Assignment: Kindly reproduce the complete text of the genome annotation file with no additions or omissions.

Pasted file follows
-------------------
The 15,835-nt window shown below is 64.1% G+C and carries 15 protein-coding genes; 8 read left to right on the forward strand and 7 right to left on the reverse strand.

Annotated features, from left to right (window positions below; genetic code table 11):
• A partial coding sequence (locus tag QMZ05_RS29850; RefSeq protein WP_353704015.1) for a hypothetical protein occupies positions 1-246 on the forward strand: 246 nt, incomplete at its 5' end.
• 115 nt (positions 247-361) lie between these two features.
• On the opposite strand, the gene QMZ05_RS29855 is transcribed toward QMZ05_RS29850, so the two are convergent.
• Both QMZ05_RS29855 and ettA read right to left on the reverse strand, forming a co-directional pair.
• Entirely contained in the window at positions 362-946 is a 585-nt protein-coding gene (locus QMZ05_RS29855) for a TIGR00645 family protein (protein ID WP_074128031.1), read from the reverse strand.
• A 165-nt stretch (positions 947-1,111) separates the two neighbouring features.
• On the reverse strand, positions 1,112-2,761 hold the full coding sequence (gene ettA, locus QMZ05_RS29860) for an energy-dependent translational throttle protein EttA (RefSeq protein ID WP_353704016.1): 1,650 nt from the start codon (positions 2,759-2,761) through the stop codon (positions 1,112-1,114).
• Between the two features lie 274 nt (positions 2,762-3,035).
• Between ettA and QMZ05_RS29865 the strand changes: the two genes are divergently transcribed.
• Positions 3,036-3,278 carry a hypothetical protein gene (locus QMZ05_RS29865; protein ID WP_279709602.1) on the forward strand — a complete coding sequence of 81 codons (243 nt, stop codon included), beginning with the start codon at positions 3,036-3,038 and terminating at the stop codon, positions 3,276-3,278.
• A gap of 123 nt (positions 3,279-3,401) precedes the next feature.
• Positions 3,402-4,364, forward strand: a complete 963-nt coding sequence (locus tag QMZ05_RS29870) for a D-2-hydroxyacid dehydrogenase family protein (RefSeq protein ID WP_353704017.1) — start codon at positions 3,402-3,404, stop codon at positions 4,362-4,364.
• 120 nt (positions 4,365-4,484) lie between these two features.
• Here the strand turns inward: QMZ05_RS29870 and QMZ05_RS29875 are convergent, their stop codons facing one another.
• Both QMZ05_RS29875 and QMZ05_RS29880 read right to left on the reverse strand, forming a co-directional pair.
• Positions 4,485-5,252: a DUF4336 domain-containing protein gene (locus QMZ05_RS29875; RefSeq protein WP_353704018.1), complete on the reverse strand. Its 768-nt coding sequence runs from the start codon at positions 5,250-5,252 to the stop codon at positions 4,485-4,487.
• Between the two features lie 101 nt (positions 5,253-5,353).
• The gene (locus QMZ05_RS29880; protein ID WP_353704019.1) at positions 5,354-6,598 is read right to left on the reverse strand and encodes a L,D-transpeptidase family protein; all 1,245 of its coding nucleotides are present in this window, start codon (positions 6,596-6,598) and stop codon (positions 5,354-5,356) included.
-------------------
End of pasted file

The 15,835-nt window shown below is 64.1% G+C and carries 15 protein-coding genes; 8 read left to right on the forward strand and 7 right to left on the reverse strand.

Annotated features, from left to right (window positions below; genetic code table 11):
• A partial coding sequence (locus tag QMZ05_RS29850; RefSeq protein WP_353704015.1) for a hypothetical protein occupies positions 1-246 on the forward strand: 246 nt, incomplete at its 5' end.
• 115 nt (positions 247-361) lie between these two features.
• On the opposite strand, the gene QMZ05_RS29855 is transcribed toward QMZ05_RS29850, so the two are convergent.
• Both QMZ05_RS29855 and ettA read right to left on the reverse strand, forming a co-directional pair.
• Entirely contained in the window at positions 362-946 is a 585-nt protein-coding gene (locus QMZ05_RS29855) for a TIGR00645 family protein (protein ID WP_074128031.1), read from the reverse strand.
• A 165-nt stretch (positions 947-1,111) separates the two neighbouring features.
• On the reverse strand, positions 1,112-2,761 hold the full coding sequence (gene ettA, locus QMZ05_RS29860) for an energy-dependent translational throttle protein EttA (RefSeq protein ID WP_353704016.1): 1,650 nt from the start codon (positions 2,759-2,761) through the stop codon (positions 1,112-1,114).
• Between the two features lie 274 nt (positions 2,762-3,035).
• Between ettA and QMZ05_RS29865 the strand changes: the two genes are divergently transcribed.
• Positions 3,036-3,278 carry a hypothetical protein gene (locus QMZ05_RS29865; protein ID WP_279709602.1) on the forward strand — a complete coding sequence of 81 codons (243 nt, stop codon included), beginning with the start codon at positions 3,036-3,038 and terminating at the stop codon, positions 3,276-3,278.
• A gap of 123 nt (positions 3,279-3,401) precedes the next feature.
• Positions 3,402-4,364, forward strand: a complete 963-nt coding sequence (locus tag QMZ05_RS29870) for a D-2-hydroxyacid dehydrogenase family protein (RefSeq protein ID WP_353704017.1) — start codon at positions 3,402-3,404, stop codon at positions 4,362-4,364.
• 120 nt (positions 4,365-4,484) lie between these two features.
• Here the strand turns inward: QMZ05_RS29870 and QMZ05_RS29875 are convergent, their stop codons facing one another.
• Both QMZ05_RS29875 and QMZ05_RS29880 read right to left on the reverse strand, forming a co-directional pair.
• Positions 4,485-5,252: a DUF4336 domain-containing protein gene (locus QMZ05_RS29875; RefSeq protein WP_353704018.1), complete on the reverse strand. Its 768-nt coding sequence runs from the start codon at positions 5,250-5,252 to the stop codon at positions 4,485-4,487.
• Between the two features lie 101 nt (positions 5,253-5,353).
• The gene (locus QMZ05_RS29880; protein ID WP_353704019.1) at positions 5,354-6,598 is read right to left on the reverse strand and encodes a L,D-transpeptidase family protein; all 1,245 of its coding nucleotides are present in this window, start codon (positions 6,596-6,598) and stop codon (positions 5,354-5,356) included.